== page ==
- "Hajloval. Hrozí mu tři roky vězení". Deník (in Czech). Retrieved 19 October 2016.
- O'Dea, Claire (21 May 2014). "Hitler salute ruled not always illegal". Swissinfo.ch. Retrieved 27 May 2014.
- "Swiss court rules that Nazi salute may be 'personal statement', not racism". The Guardian. Geneva. Associated Press. 21 May 2014. Retrieved 27 May 2014.
- Grunberger, Richard (1995). The 12-year Reich: a social history of Nazi Germany, 1933–1945. Da Capo Press. ISBN 9780306806605.
- Kershaw (2001)
- Knickerbocker, H.R. (2008). Is Tomorrow Hitler's?: 200 Questions on the Battle of Mankind (reprint ed.). Kessinger Publishing. p. 5. ISBN 9781417992775.
- Mommsen, Hans (2003). The Third Reich Between Vision and Reality: New Perspectives on German History 1918–1945. German Historical Perspectives. Volume 12. Berg Publishers. p. 28. ISBN 9781859736272.
|volume=has extra text (help)
- Fest, Joachim C. (1973) Hitler. Translated by Richard and Clara Winston. New York: Vintage. p. 36. ISBN 0-394-72023-7
- Kershaw (1999), pp. 34–35
- Ullrich, Volker (2016) Hitler: Ascent 1889-1939. Translated by Jefferson Chase. New York: Vintage. p.35. ISBN 978-1-101-87205-5
- Winkler (2009), p. 2
- Winkler (2009), p. 55 The raised arm, first stretched out as a symbol of righteous fervor-as the Horatii evince it-and later as a symbol of political allegiance and religious-political unity between a people and its leader, becomes an important part of the iconography of new societies. In addition to its specific contemporary use the gesture comes to express, in a fashion that appears timeless and even mystical, an appeal to a higher being and to a heroic ancient past that had served as a model for most of Western civilization for centuries, although often in ways not supported by historical fact. David’s Oath of the Horatii provided the starting point for an arresting gesture that progressed from oath-taking to what will become known as the Roman salute.
- Winkler (2009) pp. 42–44
- Boime, Albert (1987). Art in an age of revolution, 1750–1800. Social history of modern art. Volume 1. University of Chicago Press. pp. 400–401. ISBN 9780226063348.
|volume=has extra text (help) Boime states: "The brothers stretch out their arms in a salute that has since become associated with tyranny. The 'Hail Caesar' of antiquity (although at the time of the Horatti a Caesar had yet to be born) was transformed into the 'Heil Hitler' of the modern period. The fraternal intimacy brought about by the Horatii's dedication to absolute principles of victory or death ... is closely related to the establishment of the fraternal order ... In the total commitment or blind obedience of a single, exclusive group lies the potentiality of the authoritarian state."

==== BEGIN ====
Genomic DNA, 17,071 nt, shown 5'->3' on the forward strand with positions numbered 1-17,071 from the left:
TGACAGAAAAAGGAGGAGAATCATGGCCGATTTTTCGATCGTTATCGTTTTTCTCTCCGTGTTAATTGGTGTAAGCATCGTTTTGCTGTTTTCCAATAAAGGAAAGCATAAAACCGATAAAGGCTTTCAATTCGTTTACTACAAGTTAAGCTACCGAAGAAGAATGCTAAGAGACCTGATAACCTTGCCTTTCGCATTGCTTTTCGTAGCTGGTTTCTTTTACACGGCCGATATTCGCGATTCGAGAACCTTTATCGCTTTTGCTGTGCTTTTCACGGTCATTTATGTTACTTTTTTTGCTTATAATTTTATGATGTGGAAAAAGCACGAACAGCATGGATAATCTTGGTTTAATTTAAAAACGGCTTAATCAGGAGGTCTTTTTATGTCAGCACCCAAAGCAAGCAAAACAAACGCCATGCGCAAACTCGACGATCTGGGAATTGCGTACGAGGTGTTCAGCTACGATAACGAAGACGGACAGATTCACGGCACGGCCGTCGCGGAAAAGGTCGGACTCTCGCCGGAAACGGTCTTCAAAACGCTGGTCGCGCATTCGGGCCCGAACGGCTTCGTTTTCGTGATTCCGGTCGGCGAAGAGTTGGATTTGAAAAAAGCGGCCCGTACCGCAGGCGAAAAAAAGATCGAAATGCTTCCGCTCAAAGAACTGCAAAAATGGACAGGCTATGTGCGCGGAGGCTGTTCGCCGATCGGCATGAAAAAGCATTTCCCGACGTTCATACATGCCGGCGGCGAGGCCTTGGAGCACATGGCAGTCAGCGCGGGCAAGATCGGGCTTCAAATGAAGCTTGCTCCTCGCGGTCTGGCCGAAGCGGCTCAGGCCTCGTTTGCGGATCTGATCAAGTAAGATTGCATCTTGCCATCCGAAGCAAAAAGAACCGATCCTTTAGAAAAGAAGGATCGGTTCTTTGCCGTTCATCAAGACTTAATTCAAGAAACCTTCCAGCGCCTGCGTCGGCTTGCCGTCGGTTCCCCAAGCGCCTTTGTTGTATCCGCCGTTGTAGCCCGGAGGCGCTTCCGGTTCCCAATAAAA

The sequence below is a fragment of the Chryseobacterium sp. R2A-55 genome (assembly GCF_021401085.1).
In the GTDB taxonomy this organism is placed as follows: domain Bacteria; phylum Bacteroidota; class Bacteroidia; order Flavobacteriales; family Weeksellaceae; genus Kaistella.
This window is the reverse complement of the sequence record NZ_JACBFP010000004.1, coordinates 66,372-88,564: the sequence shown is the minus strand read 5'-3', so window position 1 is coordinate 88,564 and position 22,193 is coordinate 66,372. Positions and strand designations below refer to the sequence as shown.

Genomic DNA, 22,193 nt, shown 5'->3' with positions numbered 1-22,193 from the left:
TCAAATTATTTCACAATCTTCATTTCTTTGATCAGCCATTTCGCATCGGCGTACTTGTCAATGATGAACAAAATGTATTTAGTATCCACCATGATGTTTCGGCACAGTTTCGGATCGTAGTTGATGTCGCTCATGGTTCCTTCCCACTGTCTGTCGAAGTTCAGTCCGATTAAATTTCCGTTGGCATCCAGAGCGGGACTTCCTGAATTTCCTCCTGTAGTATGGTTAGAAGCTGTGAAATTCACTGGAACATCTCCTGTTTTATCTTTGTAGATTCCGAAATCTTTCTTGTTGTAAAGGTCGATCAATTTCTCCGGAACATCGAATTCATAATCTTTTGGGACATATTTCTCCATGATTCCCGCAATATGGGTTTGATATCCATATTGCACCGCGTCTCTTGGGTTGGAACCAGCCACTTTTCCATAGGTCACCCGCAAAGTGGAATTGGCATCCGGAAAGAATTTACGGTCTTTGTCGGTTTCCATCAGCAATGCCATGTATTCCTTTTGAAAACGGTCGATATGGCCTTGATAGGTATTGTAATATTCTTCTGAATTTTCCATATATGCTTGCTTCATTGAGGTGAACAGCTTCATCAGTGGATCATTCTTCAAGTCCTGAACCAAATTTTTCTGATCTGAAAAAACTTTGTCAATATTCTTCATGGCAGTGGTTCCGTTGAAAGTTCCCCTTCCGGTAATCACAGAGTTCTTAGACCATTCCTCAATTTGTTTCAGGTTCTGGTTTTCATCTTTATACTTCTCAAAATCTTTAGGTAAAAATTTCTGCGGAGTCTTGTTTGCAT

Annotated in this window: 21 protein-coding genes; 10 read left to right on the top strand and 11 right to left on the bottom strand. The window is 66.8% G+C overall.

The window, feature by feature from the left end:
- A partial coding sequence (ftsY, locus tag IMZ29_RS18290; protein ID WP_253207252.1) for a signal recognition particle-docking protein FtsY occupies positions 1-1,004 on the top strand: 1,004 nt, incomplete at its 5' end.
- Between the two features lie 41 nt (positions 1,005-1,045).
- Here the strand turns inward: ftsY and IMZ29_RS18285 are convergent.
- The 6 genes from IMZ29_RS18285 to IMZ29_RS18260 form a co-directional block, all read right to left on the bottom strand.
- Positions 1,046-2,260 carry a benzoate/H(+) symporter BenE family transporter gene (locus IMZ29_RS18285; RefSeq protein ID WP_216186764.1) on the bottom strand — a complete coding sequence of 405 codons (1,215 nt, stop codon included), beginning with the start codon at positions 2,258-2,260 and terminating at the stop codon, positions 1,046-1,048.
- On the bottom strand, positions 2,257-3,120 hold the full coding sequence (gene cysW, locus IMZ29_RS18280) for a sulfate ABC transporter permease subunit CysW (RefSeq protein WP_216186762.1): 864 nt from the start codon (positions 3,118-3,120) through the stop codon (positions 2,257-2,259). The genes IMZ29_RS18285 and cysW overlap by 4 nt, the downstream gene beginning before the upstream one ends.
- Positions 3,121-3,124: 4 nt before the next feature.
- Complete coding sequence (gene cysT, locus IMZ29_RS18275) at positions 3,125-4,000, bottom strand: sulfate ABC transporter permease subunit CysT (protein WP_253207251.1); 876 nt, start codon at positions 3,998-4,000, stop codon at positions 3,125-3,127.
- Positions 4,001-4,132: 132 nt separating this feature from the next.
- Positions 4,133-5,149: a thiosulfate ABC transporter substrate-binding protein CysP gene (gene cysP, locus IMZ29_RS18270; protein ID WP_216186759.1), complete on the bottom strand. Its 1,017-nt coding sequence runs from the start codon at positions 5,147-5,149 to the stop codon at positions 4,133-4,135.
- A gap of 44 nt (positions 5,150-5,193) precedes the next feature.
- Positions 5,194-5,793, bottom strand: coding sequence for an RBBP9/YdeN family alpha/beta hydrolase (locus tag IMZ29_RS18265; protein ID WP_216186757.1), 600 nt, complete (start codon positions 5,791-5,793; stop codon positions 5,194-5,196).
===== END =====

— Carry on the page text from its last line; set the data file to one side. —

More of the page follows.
- Winkler (2009), pp. 40, 50–51
- Winkler (2009), p. 57
- Winkler (2009), pp. 70, 72, 74
- Winkler (2009), p. 83
- Winkler (2009), pp. 85–90
- Winkler (2009), p. 94
- Ledeen, Michael A. (2001) "Preface" to D'Annunzio: the First Duce. New York: Routledge. ISBN 978-0765807427
- Falasca-Zamponi, Simonetta (2000). Fascist spectacle: the aesthetics of power in Mussolini's Italy. Studies on the history of society and culture. 28. University of California Press. pp. 110–113. ISBN 9780520226777.
- Evans, Richard J. (2005). "The Rize of Nazism". The Coming of the Third Reich. Penguin Group. pp. 184–185. ISBN 9780143034698.
- Kershaw, Ian (2001). The "Hitler Myth": Image and Reality in the Third Reich. Oxford University Press. p. 26. ISBN 978-0192802064.
- Allert (2009), p. 55
- Kershaw (1998), p. 294
- Allert (2009), pp. 55–56
- Allert (2009), p. 56
- Kershaw (1999), pp. 294, 689
- Hitler, Adolf (2000). Bormann, Martin (ed.). Hitler's Table Talk 1941–1944. trans. Cameron, Norman; Stevens, R.H. Preface and Introduction: The Mind of Adolf Hitler by H.R. Trevor-Roper (3rd ed.). London: Enigma Books. pp. 172–173. ISBN 1-929631-05-7.
- Allert (2009), p. 32
- Kershaw (2001), p. 69
- Kershaw (2000), pp. 561–562.